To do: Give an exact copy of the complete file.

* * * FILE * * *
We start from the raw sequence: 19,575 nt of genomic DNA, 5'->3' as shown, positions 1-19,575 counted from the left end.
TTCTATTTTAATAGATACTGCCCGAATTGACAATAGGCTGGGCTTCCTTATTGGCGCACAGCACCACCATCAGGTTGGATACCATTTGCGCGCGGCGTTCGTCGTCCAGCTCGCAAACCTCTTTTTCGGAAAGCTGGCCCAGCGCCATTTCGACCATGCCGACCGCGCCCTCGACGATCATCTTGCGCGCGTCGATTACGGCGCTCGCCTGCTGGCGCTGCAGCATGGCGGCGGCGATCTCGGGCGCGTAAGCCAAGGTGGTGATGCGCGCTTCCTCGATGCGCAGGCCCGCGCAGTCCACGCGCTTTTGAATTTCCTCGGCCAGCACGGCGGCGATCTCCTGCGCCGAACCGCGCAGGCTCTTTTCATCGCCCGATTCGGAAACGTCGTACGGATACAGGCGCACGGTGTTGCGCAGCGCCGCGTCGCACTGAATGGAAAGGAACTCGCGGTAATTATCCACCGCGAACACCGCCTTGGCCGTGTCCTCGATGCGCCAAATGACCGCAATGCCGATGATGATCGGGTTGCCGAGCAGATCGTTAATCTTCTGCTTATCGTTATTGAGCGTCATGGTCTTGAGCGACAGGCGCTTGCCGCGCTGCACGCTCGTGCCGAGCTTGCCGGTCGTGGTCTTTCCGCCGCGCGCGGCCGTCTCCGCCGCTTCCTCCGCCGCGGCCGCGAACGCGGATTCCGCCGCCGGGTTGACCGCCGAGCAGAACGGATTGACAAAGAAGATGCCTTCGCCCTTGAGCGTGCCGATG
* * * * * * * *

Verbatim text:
We start from the raw sequence: 19,575 nt of genomic DNA, 5'->3' as shown, positions 1-19,575 counted from the left end.
TTCTATTTTAATAGATACTGCCCGAATTGACAATAGGCTGGGCTTCCTTATTGGCGCACAGCACCACCATCAGGTTGGATACCATTTGCGCGCGGCGTTCGTCGTCCAGCTCGCAAACCTCTTTTTCGGAAAGCTGGCCCAGCGCCATTTCGACCATGCCGACCGCGCCCTCGACGATCATCTTGCGCGCGTCGATTACGGCGCTCGCCTGCTGGCGCTGCAGCATGGCGGCGGCGATCTCGGGCGCGTAAGCCAAGGTGGTGATGCGCGCTTCCTCGATGCGCAGGCCCGCGCAGTCCACGCGCTTTTGAATTTCCTCGGCCAGCACGGCGGCGATCTCCTGCGCCGAACCGCGCAGGCTCTTTTCATCGCCCGATTCGGAAACGTCGTACGGATACAGGCGCACGGTGTTGCGCAGCGCCGCGTCGCACTGAATGGAAAGGAACTCGCGGTAATTATCCACCGCGAACACCGCCTTGGCCGTGTCCTCGATGCGCCAAATGACCGCAATGCCGATGATGATCGGGTTGCCGAGCAGATCGTTAATCTTCTGCTTATCGTTATTGAGCGTCATGGTCTTGAGCGACAGGCGCTTGCCGCGCTGCACGCTCGTGCCGAGCTTGCCGGTCGTGGTCTTTCCGCCGCGCGCGGCCGTCTCCGCCGCTTCCTCCGCCGCGGCCGCGAACGCGGATTCCGCCGCCGGGTTGACCGCCGAGCAGAACGGATTGACAAAGAAGATGCCTTCGCCCTTGAGCGTGCCGATG